Practical efforts to implement ship energy-efficiency measures and promote technology transfer are an integral part of International Maritime Organization (IMO)'s initial strategy to reduce greenhouse gas emissions from ships.
A press release from the UN-body said that this is embodied in the global network for energy-efficient shipping under the Global MTCC Network (GMN) project, funded by the European Union and run by IMO.
Representatives from the five Maritime Technology Cooperation Centres (MTCCs) in the GMN network recently met for their second annual meeting (22-26 October) in London, United Kingdom, on the sidelines of IMO’s Marine Environment Protection Committee (MEPC 73) meeting.
Technical training for MTCC staff on energy efficiency in ship design and operations, port energy management and adaptation to climate change was complemented by a dedicated technology providers’ session - featuring presentations on harnessing wind power, electric and digital solutions, and a vision of how ports of the future might look.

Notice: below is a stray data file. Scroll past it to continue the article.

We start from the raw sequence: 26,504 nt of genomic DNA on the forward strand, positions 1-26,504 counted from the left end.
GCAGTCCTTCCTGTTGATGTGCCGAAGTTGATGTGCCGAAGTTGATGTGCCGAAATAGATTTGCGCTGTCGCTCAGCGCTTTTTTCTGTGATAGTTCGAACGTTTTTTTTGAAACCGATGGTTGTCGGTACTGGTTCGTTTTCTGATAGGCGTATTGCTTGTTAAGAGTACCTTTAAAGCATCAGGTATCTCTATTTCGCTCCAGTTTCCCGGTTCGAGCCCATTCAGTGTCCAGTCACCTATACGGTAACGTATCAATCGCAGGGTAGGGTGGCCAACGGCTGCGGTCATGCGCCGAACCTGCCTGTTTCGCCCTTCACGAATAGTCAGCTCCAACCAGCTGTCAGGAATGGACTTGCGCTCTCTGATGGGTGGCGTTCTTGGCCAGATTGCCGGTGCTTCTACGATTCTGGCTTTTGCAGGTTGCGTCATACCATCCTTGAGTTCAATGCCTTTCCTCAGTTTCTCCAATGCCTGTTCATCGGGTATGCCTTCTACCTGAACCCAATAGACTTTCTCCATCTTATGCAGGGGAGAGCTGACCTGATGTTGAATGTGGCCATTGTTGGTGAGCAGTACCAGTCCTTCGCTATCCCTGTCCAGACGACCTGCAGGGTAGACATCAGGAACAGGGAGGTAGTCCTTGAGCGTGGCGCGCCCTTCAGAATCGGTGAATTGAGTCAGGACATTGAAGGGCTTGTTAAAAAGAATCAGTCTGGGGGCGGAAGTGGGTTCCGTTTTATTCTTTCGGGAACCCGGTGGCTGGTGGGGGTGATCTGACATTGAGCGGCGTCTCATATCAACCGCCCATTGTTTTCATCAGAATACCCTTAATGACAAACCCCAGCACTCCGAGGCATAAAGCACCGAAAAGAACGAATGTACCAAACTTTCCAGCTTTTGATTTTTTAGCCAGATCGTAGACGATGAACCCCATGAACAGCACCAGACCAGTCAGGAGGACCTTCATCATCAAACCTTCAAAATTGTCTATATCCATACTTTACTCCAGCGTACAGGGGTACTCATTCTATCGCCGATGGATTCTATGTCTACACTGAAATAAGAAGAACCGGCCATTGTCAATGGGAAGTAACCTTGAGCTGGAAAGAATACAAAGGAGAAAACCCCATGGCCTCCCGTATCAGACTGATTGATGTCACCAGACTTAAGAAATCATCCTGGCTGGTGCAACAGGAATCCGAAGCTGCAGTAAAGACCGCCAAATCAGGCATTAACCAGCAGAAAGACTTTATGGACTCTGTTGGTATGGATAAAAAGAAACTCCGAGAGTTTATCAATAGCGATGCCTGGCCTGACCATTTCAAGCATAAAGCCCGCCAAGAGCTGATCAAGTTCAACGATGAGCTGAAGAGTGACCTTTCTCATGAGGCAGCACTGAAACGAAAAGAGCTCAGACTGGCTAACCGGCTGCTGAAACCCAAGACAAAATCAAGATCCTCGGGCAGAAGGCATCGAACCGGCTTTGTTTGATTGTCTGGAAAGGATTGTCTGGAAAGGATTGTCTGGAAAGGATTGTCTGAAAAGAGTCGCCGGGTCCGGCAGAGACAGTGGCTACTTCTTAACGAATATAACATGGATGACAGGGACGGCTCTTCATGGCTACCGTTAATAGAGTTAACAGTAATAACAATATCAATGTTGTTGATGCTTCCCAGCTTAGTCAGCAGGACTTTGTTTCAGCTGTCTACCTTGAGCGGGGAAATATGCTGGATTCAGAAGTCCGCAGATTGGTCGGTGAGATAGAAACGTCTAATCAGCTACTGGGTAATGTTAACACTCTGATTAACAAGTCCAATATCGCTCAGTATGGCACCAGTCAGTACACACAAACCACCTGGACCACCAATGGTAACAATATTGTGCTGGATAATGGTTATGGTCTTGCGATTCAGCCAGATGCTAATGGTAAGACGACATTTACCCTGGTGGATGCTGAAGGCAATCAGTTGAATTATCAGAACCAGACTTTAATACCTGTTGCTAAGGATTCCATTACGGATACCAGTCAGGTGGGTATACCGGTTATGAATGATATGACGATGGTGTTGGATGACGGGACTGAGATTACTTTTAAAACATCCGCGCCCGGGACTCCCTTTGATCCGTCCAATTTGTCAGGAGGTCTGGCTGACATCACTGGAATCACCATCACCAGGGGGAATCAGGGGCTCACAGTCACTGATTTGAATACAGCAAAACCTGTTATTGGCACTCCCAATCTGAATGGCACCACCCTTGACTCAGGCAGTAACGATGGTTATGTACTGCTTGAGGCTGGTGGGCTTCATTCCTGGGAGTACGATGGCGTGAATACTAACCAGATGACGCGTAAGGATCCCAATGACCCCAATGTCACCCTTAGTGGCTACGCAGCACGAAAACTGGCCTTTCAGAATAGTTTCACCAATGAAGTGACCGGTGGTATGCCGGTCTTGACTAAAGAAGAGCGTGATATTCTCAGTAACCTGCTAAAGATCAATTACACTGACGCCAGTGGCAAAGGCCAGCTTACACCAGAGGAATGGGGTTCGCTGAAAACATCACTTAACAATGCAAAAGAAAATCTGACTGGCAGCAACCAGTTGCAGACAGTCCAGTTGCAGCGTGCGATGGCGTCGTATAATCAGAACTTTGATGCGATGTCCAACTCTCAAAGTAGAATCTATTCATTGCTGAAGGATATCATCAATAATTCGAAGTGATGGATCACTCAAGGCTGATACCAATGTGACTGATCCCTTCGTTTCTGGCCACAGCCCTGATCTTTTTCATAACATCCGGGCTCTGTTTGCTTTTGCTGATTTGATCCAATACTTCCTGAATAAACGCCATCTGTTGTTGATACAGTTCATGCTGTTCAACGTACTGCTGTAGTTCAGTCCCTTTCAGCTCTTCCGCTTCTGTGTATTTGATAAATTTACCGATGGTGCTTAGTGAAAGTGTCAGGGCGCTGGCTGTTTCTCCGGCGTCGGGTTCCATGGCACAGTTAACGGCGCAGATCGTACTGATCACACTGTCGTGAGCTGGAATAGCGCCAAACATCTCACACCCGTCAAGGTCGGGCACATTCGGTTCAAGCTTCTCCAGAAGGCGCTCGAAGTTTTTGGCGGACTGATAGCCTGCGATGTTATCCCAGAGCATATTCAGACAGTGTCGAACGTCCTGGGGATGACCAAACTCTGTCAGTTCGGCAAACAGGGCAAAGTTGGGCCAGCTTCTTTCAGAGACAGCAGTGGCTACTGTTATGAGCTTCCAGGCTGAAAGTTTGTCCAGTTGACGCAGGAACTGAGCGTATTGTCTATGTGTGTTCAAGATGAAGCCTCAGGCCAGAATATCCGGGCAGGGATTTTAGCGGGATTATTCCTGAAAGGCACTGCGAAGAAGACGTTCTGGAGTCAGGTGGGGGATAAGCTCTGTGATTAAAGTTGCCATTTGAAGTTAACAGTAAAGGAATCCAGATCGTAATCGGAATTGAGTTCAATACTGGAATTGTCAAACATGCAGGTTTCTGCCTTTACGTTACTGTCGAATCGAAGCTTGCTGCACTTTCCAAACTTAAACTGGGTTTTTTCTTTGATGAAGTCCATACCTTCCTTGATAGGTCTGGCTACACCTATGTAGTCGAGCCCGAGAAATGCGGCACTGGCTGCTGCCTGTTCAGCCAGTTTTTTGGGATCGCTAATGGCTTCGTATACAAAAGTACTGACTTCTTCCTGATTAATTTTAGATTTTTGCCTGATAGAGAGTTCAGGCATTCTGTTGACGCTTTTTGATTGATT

The network of five MTCCS - in Africa, Asia, the Caribbean, Latin America and the Pacific - is being funded to demonstrate and learn lessons from implementing a voluntary pilot data-collection and reporting systems and to provide leadership in promoting ship energy-efficiency technologies and operations, and the reduction of harmful emissions from ships.
The meeting provided an opportunity for MTCC heads to consider priorities for 2020 and to meet with the project’s Global Stakeholders Committee, which brings together technical experts to share ideas and provide long-term strategic guidance.
Meanwhile, Member States meeting in the Marine Environment Protection Committee (MEPC) confirmed their commitment and support to capacity building projects like the GMN. The MEPC agreed in principle to consider, at its next session, sustainable funding mechanisms for the future, including the possible establishment of a voluntary multi-donor trust fund.
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